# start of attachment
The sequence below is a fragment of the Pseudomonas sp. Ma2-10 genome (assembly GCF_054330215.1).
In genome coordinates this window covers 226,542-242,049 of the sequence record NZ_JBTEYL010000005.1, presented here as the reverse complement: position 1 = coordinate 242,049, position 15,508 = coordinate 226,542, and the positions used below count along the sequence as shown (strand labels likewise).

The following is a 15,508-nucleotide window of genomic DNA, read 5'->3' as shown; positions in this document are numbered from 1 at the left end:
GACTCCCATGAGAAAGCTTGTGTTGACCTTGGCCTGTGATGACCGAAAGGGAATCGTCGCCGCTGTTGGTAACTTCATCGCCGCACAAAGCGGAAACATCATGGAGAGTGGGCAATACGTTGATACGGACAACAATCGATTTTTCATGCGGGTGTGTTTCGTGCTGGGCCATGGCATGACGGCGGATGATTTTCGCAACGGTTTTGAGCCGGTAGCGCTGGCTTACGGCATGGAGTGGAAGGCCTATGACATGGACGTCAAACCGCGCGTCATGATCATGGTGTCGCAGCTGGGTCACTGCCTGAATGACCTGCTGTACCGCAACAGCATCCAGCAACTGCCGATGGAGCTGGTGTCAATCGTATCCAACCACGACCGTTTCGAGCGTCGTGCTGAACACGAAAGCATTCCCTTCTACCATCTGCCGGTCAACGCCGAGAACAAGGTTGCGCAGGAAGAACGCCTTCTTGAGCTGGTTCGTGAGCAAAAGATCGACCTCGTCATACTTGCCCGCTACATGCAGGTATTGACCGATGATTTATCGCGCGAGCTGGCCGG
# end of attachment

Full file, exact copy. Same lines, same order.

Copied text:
The sequence below is a fragment of the Pseudomonas sp. Ma2-10 genome (assembly GCF_054330215.1).
In genome coordinates this window covers 226,542-242,049 of the sequence record NZ_JBTEYL010000005.1, presented here as the reverse complement: position 1 = coordinate 242,049, position 15,508 = coordinate 226,542, and the positions used below count along the sequence as shown (strand labels likewise).

The following is a 15,508-nucleotide window of genomic DNA, read 5'->3' as shown; positions in this document are numbered from 1 at the left end:
GACTCCCATGAGAAAGCTTGTGTTGACCTTGGCCTGTGATGACCGAAAGGGAATCGTCGCCGCTGTTGGTAACTTCATCGCCGCACAAAGCGGAAACATCATGGAGAGTGGGCAATACGTTGATACGGACAACAATCGATTTTTCATGCGGGTGTGTTTCGTGCTGGGCCATGGCATGACGGCGGATGATTTTCGCAACGGTTTTGAGCCGGTAGCGCTGGCTTACGGCATGGAGTGGAAGGCCTATGACATGGACGTCAAACCGCGCGTCATGATCATGGTGTCGCAGCTGGGTCACTGCCTGAATGACCTGCTGTACCGCAACAGCATCCAGCAACTGCCGATGGAGCTGGTGTCAATCGTATCCAACCACGACCGTTTCGAGCGTCGTGCTGAACACGAAAGCATTCCCTTCTACCATCTGCCGGTCAACGCCGAGAACAAGGTTGCGCAGGAAGAACGCCTTCTTGAGCTGGTTCGTGAGCAAAAGATCGACCTCGTCATACTTGCCCGCTACATGCAGGTATTGACCGATGATTTATCGCGCGAGCTGGCCGG